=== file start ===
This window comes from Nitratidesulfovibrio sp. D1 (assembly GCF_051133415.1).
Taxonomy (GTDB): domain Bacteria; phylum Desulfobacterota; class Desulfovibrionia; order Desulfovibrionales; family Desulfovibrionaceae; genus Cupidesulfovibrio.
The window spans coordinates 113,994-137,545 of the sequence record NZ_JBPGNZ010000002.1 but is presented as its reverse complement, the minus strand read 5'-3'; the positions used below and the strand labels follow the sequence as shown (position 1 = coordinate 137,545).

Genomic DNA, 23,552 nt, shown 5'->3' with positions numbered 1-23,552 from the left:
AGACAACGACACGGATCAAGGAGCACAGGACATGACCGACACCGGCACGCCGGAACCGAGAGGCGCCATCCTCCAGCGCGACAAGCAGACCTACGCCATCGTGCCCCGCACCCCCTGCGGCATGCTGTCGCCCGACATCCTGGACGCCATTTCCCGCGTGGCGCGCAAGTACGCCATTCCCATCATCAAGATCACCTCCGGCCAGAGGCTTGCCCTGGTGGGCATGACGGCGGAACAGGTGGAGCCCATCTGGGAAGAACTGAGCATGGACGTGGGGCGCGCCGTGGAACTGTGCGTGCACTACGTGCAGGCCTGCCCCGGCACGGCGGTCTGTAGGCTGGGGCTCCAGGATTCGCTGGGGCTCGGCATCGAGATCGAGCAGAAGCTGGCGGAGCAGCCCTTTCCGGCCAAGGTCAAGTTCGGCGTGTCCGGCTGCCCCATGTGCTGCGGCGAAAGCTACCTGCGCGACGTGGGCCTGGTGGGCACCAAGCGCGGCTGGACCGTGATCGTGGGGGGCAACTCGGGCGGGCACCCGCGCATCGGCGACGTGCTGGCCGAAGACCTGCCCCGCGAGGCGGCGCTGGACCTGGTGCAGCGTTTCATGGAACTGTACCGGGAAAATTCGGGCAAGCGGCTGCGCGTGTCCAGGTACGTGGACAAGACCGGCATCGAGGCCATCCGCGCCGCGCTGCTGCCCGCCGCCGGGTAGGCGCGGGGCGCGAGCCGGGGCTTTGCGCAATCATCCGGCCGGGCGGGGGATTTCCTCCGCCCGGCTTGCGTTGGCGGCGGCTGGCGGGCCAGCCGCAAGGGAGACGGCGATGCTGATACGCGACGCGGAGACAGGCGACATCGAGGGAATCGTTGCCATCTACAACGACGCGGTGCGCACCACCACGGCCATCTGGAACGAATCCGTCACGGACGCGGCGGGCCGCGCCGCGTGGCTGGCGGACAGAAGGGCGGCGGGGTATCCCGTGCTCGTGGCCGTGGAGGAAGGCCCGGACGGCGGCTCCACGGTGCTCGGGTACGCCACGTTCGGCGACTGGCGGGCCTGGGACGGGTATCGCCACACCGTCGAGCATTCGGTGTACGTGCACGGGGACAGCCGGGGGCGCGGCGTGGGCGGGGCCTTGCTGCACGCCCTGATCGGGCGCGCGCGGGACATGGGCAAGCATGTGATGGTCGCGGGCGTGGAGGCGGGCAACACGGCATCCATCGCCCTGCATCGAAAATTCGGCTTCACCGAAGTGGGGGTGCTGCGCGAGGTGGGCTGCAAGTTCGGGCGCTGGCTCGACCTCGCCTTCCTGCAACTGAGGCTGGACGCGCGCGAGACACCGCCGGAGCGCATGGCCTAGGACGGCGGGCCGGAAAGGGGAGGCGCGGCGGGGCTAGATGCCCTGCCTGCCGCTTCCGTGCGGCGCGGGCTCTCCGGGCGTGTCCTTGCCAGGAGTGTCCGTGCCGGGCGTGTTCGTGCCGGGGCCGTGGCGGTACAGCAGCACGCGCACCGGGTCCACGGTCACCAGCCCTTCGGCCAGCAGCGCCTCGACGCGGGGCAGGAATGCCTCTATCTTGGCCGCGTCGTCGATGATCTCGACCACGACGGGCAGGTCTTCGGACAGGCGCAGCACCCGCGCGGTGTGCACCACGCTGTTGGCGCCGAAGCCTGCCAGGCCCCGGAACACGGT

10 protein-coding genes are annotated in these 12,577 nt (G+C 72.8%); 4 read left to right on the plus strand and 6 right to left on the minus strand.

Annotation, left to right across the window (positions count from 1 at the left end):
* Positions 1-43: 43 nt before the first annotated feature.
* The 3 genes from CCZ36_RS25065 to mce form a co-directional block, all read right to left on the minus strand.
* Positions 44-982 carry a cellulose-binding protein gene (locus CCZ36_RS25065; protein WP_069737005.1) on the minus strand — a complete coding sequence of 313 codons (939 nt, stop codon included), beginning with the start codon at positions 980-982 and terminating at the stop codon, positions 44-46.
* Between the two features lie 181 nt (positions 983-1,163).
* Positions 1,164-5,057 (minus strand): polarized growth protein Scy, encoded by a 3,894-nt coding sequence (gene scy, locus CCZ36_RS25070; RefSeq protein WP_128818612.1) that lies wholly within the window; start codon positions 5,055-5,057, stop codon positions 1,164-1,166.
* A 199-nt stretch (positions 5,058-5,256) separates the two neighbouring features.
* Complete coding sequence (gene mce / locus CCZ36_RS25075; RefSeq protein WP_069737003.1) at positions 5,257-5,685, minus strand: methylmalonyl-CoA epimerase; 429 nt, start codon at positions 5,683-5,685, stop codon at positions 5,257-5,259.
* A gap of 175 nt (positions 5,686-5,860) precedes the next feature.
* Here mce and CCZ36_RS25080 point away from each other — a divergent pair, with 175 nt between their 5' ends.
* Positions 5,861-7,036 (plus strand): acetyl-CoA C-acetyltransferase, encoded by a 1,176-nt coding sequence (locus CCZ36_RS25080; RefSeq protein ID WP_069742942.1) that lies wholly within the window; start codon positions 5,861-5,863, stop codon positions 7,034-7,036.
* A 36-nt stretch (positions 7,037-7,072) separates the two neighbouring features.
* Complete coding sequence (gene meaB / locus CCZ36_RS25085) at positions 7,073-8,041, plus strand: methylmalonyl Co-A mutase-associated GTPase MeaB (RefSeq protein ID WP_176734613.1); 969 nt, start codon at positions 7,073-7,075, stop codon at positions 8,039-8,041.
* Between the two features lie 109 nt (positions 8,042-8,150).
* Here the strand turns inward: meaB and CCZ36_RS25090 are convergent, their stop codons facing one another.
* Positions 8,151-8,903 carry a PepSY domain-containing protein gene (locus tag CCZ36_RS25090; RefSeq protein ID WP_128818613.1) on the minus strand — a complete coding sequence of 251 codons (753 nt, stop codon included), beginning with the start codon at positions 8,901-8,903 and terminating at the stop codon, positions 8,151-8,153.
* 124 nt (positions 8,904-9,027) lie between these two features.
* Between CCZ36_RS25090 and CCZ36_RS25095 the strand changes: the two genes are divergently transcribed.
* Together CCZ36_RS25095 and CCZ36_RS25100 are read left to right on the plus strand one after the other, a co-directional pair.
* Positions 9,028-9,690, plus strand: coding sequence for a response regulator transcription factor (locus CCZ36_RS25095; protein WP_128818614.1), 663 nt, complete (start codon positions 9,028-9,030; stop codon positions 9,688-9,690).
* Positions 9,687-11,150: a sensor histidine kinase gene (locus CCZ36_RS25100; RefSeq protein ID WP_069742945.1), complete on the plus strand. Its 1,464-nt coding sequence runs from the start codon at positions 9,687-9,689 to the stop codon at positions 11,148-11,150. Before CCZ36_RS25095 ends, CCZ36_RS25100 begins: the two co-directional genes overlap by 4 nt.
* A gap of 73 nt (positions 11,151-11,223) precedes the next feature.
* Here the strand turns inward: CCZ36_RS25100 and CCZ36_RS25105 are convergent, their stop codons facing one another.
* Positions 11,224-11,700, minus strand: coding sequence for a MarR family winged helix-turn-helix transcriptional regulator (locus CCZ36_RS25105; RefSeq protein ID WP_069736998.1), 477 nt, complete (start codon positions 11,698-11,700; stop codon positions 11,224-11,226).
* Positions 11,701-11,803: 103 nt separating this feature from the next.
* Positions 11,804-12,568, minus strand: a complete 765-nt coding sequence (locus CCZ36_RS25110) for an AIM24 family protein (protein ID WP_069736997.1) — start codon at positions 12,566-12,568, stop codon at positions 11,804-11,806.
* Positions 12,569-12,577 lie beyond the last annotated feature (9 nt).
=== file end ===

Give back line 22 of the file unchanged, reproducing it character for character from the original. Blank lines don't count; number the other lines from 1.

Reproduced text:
* Positions 8,151-8,903 carry a PepSY domain-containing protein gene (locus tag CCZ36_RS25090; RefSeq protein ID WP_128818613.1) on the minus strand — a complete coding sequence of 251 codons (753 nt, stop codon included), beginning with the start codon at positions 8,901-8,903 and terminating at the stop codon, positions 8,151-8,153.